If you have gestational diabetes during your pregnancy
the level of sugar in your bloodstream is higher than normal.
The sugar in your blood is called glucose.
A hormone in your body called insulin acts like a key in a lock
when it attaches to receptors on your cells.
The insulin opens your cells so glucose can enter them.
Now your cells can use the glucose
to produce the energy they need to function properly.
A gland called the pancreas makes all the insulin your cells need to use glucose.
The exact cause of gestational diabetes isn't known.
However, the organ that attaches your baby to your uterus, called the placenta,
makes hormones that may prevent insulin from letting glucose into your cells.
As a result the glucose in your blood rises above normal levels
in a condition called hyperglycemia.
Hyperglycemia is the hallmark of any type of diabetes.
If your blood glucose levels are not kept in the normal range
you may develop complications such as high blood pressure.
In addition you have an increased risk for premature birth.
and cesarean birth, in which your doctor delivers your baby
through an incision in your abdomen.
Your baby may also be at risk for complications shortly after birth including
excessive birth-weight, called macrosomia
low blood sugar, called hypoglycemia
a yellow color of your baby's skin, called jaundice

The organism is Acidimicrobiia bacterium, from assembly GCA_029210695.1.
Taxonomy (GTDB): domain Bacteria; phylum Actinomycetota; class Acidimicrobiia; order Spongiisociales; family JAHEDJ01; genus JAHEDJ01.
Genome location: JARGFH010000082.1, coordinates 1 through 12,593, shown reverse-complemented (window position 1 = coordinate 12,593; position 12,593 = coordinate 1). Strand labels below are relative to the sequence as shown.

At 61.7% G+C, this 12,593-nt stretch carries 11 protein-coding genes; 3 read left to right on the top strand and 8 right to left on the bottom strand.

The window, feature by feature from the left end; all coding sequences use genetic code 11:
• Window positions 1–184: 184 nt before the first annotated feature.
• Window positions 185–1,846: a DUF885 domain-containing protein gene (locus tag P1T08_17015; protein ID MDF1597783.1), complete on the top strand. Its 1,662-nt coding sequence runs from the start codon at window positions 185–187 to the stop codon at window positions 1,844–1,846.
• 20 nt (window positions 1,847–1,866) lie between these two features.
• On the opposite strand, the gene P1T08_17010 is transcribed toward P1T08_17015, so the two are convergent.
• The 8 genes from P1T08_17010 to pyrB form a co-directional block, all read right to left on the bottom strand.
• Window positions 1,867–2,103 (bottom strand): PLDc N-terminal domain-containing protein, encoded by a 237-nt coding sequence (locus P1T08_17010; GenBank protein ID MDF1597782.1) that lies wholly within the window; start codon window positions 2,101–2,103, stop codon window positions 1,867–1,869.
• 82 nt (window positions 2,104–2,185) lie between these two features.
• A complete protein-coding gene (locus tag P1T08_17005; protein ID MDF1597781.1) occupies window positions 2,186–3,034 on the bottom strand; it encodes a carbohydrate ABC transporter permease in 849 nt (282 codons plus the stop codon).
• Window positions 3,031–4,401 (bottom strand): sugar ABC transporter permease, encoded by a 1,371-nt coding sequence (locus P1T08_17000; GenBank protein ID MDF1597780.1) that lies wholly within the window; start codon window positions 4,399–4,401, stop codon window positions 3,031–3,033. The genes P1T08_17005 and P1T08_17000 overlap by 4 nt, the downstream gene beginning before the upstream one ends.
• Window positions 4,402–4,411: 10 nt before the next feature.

and difficulty breathing.
Gestational diabetes usually goes away after your baby is born
The goal of treating gestational diabetes is to keep your blood glucose
in your normal target range.
You can do this by creating a healthy eating plan with your health care provider
or a registered dietitian.
Physical activity and exercise can also help you keep your blood glucose level
within your normal target range.
Your doctor may ask you to regularly check your blood glucose level
with a glucose meter.
To check your blood glucose level you will insert a test strip
into your glucose meter.
Then you will stick your finger and place a drop of blood
onto the test strip.
The glucose meter will measure and display your blood glucose level.
If you have gestational diabetes the American Diabetes Association
recommends the following target ranges for blood glucose level:
95 or less before a meal
140 or less one hour after a meal
and 120 or less two hours after a meal
Check with your doctor for your specific target range.
If diet and exercise are not able to keep your blood glucose level within
your normal target range
your caregiver may prescribe insulin for you,
and show you how to give yourself insulin shots.
You can help prevent gestational diabetes by
getting preconceptual counseling in which you meet with your obstetrician
before you get pregnant to plan a healthy pregnancy,
losing excess pounds before you get pregnant,
getting regular exercise before and during your pregnancy,
and eating healthy foods.